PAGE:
‘Yes,’ murmured Abbershaw. ‘I’m sure of it. He was the designer of the crimes. Dawlish organized them, and a carefully trained gang carried them out. The arrangements had to be written out,’ he went on, ‘because otherwise it would entail the Colonel spending some considerable time with the gang explaining his schemes, whereas it was much better that they should not know him, or he them. You see,’ he went on suddenly, ‘that’s what Dawlish had to guard against—double-crossing. Old Coombe’s plans had a definite market value. They were worth money to any criminal gang who could get hold of them, and, as I have said, to minimize any danger of this, Coombe was kept here, practically as a prisoner, by Dawlish. I dare say the only time he saw any member of the gang was when Gideon and some other member as witness came down here to collect the finished scheme for one robbery, or to discuss the next. On such occasions it was Coombe’s practice to invite Wyatt to bring down a house-party as a blind to distract attention from any of his other visitors, who may in some cases have been characters “known to the police”.’ He stopped and sighed. ‘So far,’ he said, ‘I was practically right, but I had made one tremendous error.’

‘And that?’ The girl’s voice quivered with excitement.

‘That,’ said Abbershaw gravely, ‘was the fatal one of taking Dawlish for Simister. Simister is a rogue about whom there are as many pleasant stories as unpleasant ones, but about Eberhard von Faber no one ever laughs. He is, without exception, the most notorious, unsavoury villain this era has produced. And I have pitched us all—you too—into his hands.’

The girl repressed a shudder, but she clung to Abbershaw confidently. ‘But why,’ she said suddenly, ‘why didn’t they succeed? Why didn’t the Colonel give Dawlish the papers and the whole thing work out according to plan?’

Abbershaw stirred. ‘It would have done,’ he said, ‘but there was double-crossing going on. The Colonel, in spite of his body-guard—Whitby and the butler—must have got into communication with Simister’s gang and made some arrangement with them. I’m only guessing here, of course, but I should say that the Colonel’s plans were never allowed outside the house and that his attitude towards Simister must have been, “I will sell them if you can get them without implicating me”. So Simister employed our friend, Mr Campion, to smuggle himself into Wyatt’s party without being recognized by Dawlish.’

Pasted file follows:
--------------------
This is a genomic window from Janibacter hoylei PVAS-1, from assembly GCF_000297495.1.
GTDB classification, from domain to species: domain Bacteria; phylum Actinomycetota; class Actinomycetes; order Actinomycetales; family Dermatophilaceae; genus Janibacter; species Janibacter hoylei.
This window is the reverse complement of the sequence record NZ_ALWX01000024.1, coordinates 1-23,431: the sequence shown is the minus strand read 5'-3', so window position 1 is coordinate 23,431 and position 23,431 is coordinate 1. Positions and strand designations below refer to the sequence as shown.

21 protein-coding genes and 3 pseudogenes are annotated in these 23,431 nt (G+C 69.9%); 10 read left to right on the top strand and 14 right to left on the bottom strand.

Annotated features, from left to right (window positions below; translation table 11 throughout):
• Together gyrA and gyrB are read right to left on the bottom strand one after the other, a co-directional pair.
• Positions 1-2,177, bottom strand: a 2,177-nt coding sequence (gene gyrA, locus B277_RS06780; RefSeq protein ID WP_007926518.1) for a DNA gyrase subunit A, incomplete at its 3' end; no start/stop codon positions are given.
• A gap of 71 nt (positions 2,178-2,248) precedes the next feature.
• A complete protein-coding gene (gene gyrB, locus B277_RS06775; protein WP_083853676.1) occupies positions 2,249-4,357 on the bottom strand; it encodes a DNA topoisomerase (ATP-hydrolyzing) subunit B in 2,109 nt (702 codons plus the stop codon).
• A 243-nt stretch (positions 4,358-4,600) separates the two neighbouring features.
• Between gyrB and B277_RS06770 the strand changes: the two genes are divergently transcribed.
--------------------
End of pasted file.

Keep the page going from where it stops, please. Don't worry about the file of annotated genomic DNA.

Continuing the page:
Meggie sat up. ‘I see,’ she said, ‘but then, George, who murdered the Colonel?’

‘Oh one of the gang, of course—evidently. When they discovered that he had double-crossed them.’

The girl was silent for a moment, then, ‘They were very quick,’ she said thoughtfully.

Abbershaw jerked his chin up. This was a point which it had never occurred to him to question. ‘What do you mean?’ he demanded.

Meggie repeated her former observation. ‘They were very quick,’ she said. ‘If the Colonel didn’t have a heart attack he was murdered when we were playing with the dagger. Before I had the thing in my hand, in fact. Did they see the old man part with the papers? And if so why did they kill him and not Albert Campion?’

Abbershaw was silent. This point of view had not occurred to him. As far as he knew, apart from the single affair on the landing, they had not spotted Albert Campion at all.

‘Besides,’ said Meggie, ‘if you remember, Dawlish seemed to be surprised when something you said suggested that Coombe had double-crossed them.’

Abbershaw nodded: the incident returned to his mind. Meggie went on speaking, her voice very low.

‘So Albert Campion was the murderer,’ she said.

Abbershaw started. ‘Oh, no,’ he said. ‘I don’t think that for a moment. In fact I’m sure of it,’ he went on, as he remembered the scene—it seemed incredible that it was only that afternoon—when Mr. Campion had heard of the Colonel’s murder. ‘I’m sure of it,’ he repeated, ‘and besides,’ he added, as the extenuating circumstances occurred to him, ‘why should von Faber have taken all those precautions to conceal someone else’s crime?’